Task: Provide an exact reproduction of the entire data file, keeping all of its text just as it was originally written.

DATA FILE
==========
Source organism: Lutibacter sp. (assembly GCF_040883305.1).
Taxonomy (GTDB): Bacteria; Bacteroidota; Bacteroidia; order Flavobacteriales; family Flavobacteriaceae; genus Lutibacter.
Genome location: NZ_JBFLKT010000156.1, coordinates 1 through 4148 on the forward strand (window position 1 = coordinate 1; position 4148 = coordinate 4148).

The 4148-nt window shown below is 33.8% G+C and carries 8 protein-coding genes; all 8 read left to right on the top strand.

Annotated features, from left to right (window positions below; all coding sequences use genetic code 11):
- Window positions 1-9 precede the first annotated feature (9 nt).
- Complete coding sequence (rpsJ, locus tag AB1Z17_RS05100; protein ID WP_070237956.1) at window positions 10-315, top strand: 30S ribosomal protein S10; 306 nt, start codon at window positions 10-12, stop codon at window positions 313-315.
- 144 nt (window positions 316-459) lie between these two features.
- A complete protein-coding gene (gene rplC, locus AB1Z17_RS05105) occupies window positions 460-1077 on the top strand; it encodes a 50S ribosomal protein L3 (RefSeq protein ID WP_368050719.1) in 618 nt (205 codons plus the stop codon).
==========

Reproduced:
Source organism: Lutibacter sp. (assembly GCF_040883305.1).
Taxonomy (GTDB): Bacteria; Bacteroidota; Bacteroidia; order Flavobacteriales; family Flavobacteriaceae; genus Lutibacter.
Genome location: NZ_JBFLKT010000156.1, coordinates 1 through 4148 on the forward strand (window position 1 = coordinate 1; position 4148 = coordinate 4148).

The 4148-nt window shown below is 33.8% G+C and carries 8 protein-coding genes; all 8 read left to right on the top strand.

Annotated features, from left to right (window positions below; all coding sequences use genetic code 11):
- Window positions 1-9 precede the first annotated feature (9 nt).
- Complete coding sequence (rpsJ, locus tag AB1Z17_RS05100; protein ID WP_070237956.1) at window positions 10-315, top strand: 30S ribosomal protein S10; 306 nt, start codon at window positions 10-12, stop codon at window positions 313-315.
- 144 nt (window positions 316-459) lie between these two features.
- A complete protein-coding gene (gene rplC, locus AB1Z17_RS05105) occupies window positions 460-1077 on the top strand; it encodes a 50S ribosomal protein L3 (RefSeq protein ID WP_368050719.1) in 618 nt (205 codons plus the stop codon).